Northrop Frye : biography
The axiom of criticism must be, not that the poet does not know what he is talking about, but that he cannot talk about what he knows. To defend the right of criticism to exist at all, therefore, is to assume that criticism is a structure of thought and knowledge existing in its own right, with some measure of independence from the art it deals with (Anatomy 5).
This "declaration of independence" (Hart xv) is necessarily a measured one for Frye. For coherence requires that the autonomy of criticism, the need to eradicate its conception as "a parasitic form of literary expression, . . . a second-hand imitation of creative power" (Anatomy 3), sits in dynamic tension with the need to establish integrity for it as a discipline. For Frye, this kind of coherent, critical integrity involves claiming a body of knowledge for criticism that, while independent of literature, is yet constrained by it: "If criticism exists," he declares, "it must be an examination of literature in terms of a conceptual framework derivable from an inductive survey of the literary field" itself (Anatomy 7).
Frye’s conceptual framework for literature
In seeking integrity for criticism, Frye rejects what he termed the deterministic fallacy. He defines this as the movement of "a scholar with a special interest in geography or economics [to] express . . . that interest by the rhetorical device of putting his favorite study into a causal relationship with whatever interests him less" (Anatomy 6). By attaching criticism to an external framework rather than locating the framework for criticism within literature, this kind of critic essentially "substitute[s] a critical attitude for criticism." For Frye critical integrity means that "the axioms and postulates of criticism . . . have to grow out of the art it deals with" (Anatomy 6).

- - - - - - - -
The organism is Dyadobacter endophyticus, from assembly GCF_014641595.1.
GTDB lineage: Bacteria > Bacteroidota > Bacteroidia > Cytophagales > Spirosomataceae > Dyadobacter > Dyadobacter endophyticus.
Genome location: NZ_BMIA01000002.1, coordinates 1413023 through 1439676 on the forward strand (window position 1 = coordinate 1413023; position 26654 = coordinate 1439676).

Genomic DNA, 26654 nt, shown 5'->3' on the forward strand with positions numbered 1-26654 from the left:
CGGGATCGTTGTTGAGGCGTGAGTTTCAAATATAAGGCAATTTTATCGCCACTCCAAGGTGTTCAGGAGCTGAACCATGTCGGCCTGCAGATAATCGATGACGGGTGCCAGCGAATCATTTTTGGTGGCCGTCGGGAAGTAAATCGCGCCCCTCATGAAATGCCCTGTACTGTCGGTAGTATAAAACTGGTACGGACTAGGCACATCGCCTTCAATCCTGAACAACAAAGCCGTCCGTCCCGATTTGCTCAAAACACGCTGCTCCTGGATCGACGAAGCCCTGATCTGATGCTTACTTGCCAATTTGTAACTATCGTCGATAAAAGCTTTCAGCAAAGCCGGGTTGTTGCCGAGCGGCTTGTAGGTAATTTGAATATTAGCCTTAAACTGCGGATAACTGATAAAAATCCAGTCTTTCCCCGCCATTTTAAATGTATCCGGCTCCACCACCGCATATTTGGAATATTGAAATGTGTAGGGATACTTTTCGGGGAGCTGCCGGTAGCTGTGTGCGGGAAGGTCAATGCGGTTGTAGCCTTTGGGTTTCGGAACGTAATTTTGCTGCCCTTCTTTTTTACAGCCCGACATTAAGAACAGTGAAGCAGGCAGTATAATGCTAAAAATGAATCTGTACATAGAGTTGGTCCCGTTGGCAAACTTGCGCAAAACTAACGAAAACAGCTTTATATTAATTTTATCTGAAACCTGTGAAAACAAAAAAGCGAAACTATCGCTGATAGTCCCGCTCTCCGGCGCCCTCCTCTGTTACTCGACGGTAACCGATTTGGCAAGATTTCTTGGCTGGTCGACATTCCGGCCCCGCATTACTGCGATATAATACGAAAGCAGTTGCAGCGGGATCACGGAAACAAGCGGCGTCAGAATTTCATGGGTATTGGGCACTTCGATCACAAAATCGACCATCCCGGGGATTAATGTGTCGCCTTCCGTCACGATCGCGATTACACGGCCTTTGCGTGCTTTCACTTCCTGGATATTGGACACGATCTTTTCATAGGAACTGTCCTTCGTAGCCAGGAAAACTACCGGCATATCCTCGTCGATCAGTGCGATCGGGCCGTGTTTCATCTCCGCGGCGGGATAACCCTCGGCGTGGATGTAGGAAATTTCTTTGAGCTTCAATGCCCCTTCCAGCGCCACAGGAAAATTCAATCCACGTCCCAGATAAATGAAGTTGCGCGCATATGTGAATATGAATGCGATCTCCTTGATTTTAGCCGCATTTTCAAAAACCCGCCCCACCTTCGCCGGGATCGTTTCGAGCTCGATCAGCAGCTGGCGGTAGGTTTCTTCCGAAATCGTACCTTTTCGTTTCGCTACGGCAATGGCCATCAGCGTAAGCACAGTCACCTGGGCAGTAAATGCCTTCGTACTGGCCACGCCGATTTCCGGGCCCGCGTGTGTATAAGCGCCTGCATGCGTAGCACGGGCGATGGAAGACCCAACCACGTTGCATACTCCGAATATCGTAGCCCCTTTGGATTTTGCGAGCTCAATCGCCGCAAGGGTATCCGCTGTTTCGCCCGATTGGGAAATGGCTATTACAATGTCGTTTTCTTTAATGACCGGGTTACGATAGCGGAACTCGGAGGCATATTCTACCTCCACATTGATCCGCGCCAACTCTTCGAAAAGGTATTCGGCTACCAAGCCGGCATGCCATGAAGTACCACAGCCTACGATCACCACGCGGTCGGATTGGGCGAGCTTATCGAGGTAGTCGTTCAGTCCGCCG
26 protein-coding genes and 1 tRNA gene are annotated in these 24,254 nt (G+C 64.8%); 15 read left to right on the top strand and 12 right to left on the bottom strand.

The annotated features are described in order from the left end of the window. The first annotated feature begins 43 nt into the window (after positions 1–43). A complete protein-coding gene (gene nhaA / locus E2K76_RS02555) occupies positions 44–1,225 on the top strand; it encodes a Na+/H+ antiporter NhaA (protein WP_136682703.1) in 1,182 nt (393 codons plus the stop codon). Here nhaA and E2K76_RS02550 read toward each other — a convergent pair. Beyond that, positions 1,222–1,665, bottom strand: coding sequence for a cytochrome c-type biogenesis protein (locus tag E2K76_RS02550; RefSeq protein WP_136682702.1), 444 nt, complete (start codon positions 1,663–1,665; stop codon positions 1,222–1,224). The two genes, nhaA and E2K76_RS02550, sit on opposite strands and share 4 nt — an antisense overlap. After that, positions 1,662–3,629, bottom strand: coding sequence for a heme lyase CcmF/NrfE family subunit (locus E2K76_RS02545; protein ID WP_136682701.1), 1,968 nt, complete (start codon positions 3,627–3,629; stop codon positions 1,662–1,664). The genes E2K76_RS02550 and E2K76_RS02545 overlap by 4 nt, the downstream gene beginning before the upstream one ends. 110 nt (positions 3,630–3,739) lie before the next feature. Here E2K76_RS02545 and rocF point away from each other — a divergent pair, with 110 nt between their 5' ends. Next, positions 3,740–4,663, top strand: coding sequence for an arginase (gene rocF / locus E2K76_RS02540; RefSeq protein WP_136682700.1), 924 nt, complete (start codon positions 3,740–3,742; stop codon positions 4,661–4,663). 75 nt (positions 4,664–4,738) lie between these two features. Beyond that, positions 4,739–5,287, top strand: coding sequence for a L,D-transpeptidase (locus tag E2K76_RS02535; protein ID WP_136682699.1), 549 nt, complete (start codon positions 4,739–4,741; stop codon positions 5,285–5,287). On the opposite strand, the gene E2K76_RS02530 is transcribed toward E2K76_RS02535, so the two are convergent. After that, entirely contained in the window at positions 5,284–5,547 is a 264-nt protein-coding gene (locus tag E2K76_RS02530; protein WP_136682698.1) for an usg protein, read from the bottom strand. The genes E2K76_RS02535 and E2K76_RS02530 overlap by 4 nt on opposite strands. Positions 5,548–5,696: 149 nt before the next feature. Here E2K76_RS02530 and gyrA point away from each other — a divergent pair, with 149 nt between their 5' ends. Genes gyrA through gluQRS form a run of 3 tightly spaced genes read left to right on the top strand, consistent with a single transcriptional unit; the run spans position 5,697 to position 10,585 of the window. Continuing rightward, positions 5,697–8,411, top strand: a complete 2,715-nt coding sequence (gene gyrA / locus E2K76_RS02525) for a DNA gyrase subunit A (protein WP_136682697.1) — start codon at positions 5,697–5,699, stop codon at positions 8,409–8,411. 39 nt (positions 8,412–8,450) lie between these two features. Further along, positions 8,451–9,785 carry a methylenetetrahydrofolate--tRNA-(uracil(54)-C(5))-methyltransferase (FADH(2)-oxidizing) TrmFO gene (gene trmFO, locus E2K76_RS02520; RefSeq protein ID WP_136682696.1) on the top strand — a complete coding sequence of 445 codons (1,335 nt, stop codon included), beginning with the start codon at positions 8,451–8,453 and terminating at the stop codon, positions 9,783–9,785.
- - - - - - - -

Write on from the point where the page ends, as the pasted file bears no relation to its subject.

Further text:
Taking his cue from Aristotle, Frye’s methodology in defining a conceptual framework begins inductively, "follow[ing] the natural order and begin[ning] with the primary facts" (Anatomy 15). The primary facts, in this case, are the works of literature themselves. And what did Frye’s inductive survey of these "facts" reveal? Significantly, they revealed "a general tendency on the part of great classics to revert to [primitive formulas]" (Anatomy 17). This revelation prompted his next move, or rather, ‘inductive leap’: I suggest that it is time for criticism to leap to a new ground from which it can discover what the organizing or containing forms of its conceptual framework are. Criticism seems to be badly in need of a coordinating principle, a central hypothesis which, like the theory of evolution in biology, will see the phenomena it deals with as parts of a whole (Anatomy 16).
Arguing that "criticism cannot be a systematic [and thus scientific] study unless there is a quality in literature which enables it to be so," Frye puts forward the hypothesis that "just as there is an order of nature behind the natural sciences, so literature is not a piled aggregate of ‘works,’ but an order of words" (Anatomy 17). This order of words constitutes criticism’s conceptual framework, its coordinating principle.
The order of words
The recurring primitive formulas Frye noticed in his survey of the "greatest classics" provide literature with an order of words, a "skeleton" which allows the reader "to respond imaginatively to any literary work by seeing it in the larger perspective provided by its literary and social contexts" (Hamilton 20). Frye identifies these formulas as the "conventional myths and metaphors" which he calls "archetypes" (Spiritus Mundi 118). The archetypes of literature exist, Frye argues, as an order of words, providing criticism with a conceptual framework and a body of knowledge derived not from an ideological system but rooted in the imagination itself. Thus, rather than interpreting literary works from some ideological ‘position’ — what Frye calls the "superimposed critical attitude" (Anatomy 7) — criticism instead finds integrity within the literary field itself.